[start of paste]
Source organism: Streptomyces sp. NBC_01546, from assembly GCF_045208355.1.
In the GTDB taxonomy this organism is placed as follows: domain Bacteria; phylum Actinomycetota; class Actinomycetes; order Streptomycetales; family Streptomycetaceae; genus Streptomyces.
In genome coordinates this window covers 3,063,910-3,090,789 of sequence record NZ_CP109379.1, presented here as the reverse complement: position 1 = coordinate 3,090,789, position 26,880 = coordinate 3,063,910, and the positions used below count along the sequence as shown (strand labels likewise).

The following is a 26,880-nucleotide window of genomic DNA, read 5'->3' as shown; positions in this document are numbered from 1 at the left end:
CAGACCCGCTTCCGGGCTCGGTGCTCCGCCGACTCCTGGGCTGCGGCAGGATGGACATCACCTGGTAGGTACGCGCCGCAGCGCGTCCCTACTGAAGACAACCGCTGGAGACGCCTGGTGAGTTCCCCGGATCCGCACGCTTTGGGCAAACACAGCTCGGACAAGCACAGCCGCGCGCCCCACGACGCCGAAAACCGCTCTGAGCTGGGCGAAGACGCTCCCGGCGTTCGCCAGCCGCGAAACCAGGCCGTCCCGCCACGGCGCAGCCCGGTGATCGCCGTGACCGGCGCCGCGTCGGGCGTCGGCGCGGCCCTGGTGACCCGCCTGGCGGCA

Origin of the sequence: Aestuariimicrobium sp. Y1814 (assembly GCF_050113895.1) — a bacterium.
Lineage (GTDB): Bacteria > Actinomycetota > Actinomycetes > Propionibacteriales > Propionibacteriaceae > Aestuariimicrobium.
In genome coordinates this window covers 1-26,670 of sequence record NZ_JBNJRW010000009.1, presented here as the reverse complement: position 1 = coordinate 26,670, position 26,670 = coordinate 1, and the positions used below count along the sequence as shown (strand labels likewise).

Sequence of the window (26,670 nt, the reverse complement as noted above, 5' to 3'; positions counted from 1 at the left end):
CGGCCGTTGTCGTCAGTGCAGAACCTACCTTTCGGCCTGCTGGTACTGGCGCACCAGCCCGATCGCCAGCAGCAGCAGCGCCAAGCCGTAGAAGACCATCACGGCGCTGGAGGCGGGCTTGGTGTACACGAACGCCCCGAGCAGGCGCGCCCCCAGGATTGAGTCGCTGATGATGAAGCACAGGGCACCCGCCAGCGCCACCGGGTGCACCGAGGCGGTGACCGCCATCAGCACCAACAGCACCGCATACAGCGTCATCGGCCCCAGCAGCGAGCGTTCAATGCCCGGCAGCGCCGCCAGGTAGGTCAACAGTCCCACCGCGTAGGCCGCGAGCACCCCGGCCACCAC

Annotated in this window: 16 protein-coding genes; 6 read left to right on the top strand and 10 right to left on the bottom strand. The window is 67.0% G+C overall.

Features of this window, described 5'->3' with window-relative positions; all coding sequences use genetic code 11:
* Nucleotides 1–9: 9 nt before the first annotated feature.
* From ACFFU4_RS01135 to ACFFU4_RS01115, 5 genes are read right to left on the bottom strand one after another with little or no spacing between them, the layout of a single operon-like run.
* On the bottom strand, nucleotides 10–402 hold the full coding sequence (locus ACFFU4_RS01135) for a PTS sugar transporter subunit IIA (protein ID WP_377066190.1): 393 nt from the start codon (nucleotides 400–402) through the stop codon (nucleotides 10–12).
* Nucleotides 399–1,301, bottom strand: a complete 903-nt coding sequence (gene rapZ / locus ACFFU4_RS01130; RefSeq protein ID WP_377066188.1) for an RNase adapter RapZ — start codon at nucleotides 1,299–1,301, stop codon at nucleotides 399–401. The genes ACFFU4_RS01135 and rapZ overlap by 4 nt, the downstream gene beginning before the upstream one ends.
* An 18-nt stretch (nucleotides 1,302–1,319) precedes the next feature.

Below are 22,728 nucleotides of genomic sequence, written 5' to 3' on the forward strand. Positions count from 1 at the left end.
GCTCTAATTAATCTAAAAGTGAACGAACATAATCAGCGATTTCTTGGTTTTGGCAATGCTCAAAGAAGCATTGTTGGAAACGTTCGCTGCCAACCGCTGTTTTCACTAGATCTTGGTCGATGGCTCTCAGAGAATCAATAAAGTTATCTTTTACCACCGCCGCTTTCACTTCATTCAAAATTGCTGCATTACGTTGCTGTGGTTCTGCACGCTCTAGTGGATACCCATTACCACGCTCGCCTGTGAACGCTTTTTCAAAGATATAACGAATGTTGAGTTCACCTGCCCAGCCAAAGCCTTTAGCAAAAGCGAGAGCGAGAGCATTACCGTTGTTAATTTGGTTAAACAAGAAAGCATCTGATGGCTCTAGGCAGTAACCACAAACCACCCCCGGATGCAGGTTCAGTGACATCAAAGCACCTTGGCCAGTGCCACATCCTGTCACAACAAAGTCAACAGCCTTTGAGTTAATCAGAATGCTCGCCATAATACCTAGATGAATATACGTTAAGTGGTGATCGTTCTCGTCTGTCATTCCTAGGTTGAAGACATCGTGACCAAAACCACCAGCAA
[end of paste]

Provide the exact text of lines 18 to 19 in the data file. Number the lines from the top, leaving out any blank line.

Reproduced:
Below are 22,728 nucleotides of genomic sequence, written 5' to 3' on the forward strand. Positions count from 1 at the left end.
GCTCTAATTAATCTAAAAGTGAACGAACATAATCAGCGATTTCTTGGTTTTGGCAATGCTCAAAGAAGCATTGTTGGAAACGTTCGCTGCCAACCGCTGTTTTCACTAGATCTTGGTCGATGGCTCTCAGAGAATCAATAAAGTTATCTTTTACCACCGCCGCTTTCACTTCATTCAAAATTGCTGCATTACGTTGCTGTGGTTCTGCACGCTCTAGTGGATACCCATTACCACGCTCGCCTGTGAACGCTTTTTCAAAGATATAACGAATGTTGAGTTCACCTGCCCAGCCAAAGCCTTTAGCAAAAGCGAGAGCGAGAGCATTACCGTTGTTAATTTGGTTAAACAAGAAAGCATCTGATGGCTCTAGGCAGTAACCACAAACCACCCCCGGATGCAGGTTCAGTGACATCAAAGCACCTTGGCCAGTGCCACATCCTGTCACAACAAAGTCAACAGCCTTTGAGTTAATCAGAATGCTCGCCATAATACCTAGATGAATATACGTTAAGTGGTGATCGTTCTCGTCTGTCATTCCTAGGTTGAAGACATCGTGACCAAAACCACCAGCAA